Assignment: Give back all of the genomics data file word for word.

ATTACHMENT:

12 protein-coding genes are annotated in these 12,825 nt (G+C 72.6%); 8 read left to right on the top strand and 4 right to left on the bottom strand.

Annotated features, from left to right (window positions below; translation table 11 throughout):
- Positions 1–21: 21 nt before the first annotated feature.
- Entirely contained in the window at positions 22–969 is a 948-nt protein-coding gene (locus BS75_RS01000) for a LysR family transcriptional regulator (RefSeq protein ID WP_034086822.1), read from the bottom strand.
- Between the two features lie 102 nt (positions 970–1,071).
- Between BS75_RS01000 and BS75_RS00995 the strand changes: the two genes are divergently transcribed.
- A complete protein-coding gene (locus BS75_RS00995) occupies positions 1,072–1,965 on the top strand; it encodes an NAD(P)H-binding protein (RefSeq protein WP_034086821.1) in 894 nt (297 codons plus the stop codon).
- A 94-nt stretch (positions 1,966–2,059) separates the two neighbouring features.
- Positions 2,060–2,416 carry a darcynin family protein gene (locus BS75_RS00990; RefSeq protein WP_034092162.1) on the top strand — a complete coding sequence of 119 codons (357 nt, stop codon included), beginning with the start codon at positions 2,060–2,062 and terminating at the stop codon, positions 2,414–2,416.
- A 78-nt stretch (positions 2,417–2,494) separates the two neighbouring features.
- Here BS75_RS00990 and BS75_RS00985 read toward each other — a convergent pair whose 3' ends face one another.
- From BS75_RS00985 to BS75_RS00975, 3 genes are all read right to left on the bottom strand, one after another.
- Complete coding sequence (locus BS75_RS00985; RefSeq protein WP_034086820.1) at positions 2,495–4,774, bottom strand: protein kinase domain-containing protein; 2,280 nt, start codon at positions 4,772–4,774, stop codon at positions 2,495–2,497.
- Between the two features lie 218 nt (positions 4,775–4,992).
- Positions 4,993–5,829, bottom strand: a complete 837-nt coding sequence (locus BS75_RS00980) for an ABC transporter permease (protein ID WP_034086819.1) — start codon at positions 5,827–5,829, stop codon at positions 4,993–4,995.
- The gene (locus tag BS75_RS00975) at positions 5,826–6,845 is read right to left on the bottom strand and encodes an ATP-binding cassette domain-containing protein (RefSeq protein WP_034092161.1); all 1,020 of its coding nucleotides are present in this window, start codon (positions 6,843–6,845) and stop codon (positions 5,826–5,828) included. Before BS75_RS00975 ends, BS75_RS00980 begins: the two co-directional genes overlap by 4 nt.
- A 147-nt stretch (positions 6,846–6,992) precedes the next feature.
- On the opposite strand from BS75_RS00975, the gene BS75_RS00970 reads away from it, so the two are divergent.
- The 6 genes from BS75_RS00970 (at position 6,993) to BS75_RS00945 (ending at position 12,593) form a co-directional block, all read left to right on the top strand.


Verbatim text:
12 protein-coding genes are annotated in these 12,825 nt (G+C 72.6%); 8 read left to right on the top strand and 4 right to left on the bottom strand.

Annotated features, from left to right (window positions below; translation table 11 throughout):
- Positions 1–21: 21 nt before the first annotated feature.
- Entirely contained in the window at positions 22–969 is a 948-nt protein-coding gene (locus BS75_RS01000) for a LysR family transcriptional regulator (RefSeq protein ID WP_034086822.1), read from the bottom strand.
- Between the two features lie 102 nt (positions 970–1,071).
- Between BS75_RS01000 and BS75_RS00995 the strand changes: the two genes are divergently transcribed.
- A complete protein-coding gene (locus BS75_RS00995) occupies positions 1,072–1,965 on the top strand; it encodes an NAD(P)H-binding protein (RefSeq protein WP_034086821.1) in 894 nt (297 codons plus the stop codon).
- A 94-nt stretch (positions 1,966–2,059) separates the two neighbouring features.
- Positions 2,060–2,416 carry a darcynin family protein gene (locus BS75_RS00990; RefSeq protein WP_034092162.1) on the top strand — a complete coding sequence of 119 codons (357 nt, stop codon included), beginning with the start codon at positions 2,060–2,062 and terminating at the stop codon, positions 2,414–2,416.
- A 78-nt stretch (positions 2,417–2,494) separates the two neighbouring features.
- Here BS75_RS00990 and BS75_RS00985 read toward each other — a convergent pair whose 3' ends face one another.
- From BS75_RS00985 to BS75_RS00975, 3 genes are all read right to left on the bottom strand, one after another.
- Complete coding sequence (locus BS75_RS00985; RefSeq protein WP_034086820.1) at positions 2,495–4,774, bottom strand: protein kinase domain-containing protein; 2,280 nt, start codon at positions 4,772–4,774, stop codon at positions 2,495–2,497.
- Between the two features lie 218 nt (positions 4,775–4,992).
- Positions 4,993–5,829, bottom strand: a complete 837-nt coding sequence (locus BS75_RS00980) for an ABC transporter permease (protein ID WP_034086819.1) — start codon at positions 5,827–5,829, stop codon at positions 4,993–4,995.
- The gene (locus tag BS75_RS00975) at positions 5,826–6,845 is read right to left on the bottom strand and encodes an ATP-binding cassette domain-containing protein (RefSeq protein WP_034092161.1); all 1,020 of its coding nucleotides are present in this window, start codon (positions 6,843–6,845) and stop codon (positions 5,826–5,828) included. Before BS75_RS00975 ends, BS75_RS00980 begins: the two co-directional genes overlap by 4 nt.
- A 147-nt stretch (positions 6,846–6,992) precedes the next feature.
- On the opposite strand from BS75_RS00975, the gene BS75_RS00970 reads away from it, so the two are divergent.
- The 6 genes from BS75_RS00970 (at position 6,993) to BS75_RS00945 (ending at position 12,593) form a co-directional block, all read left to right on the top strand.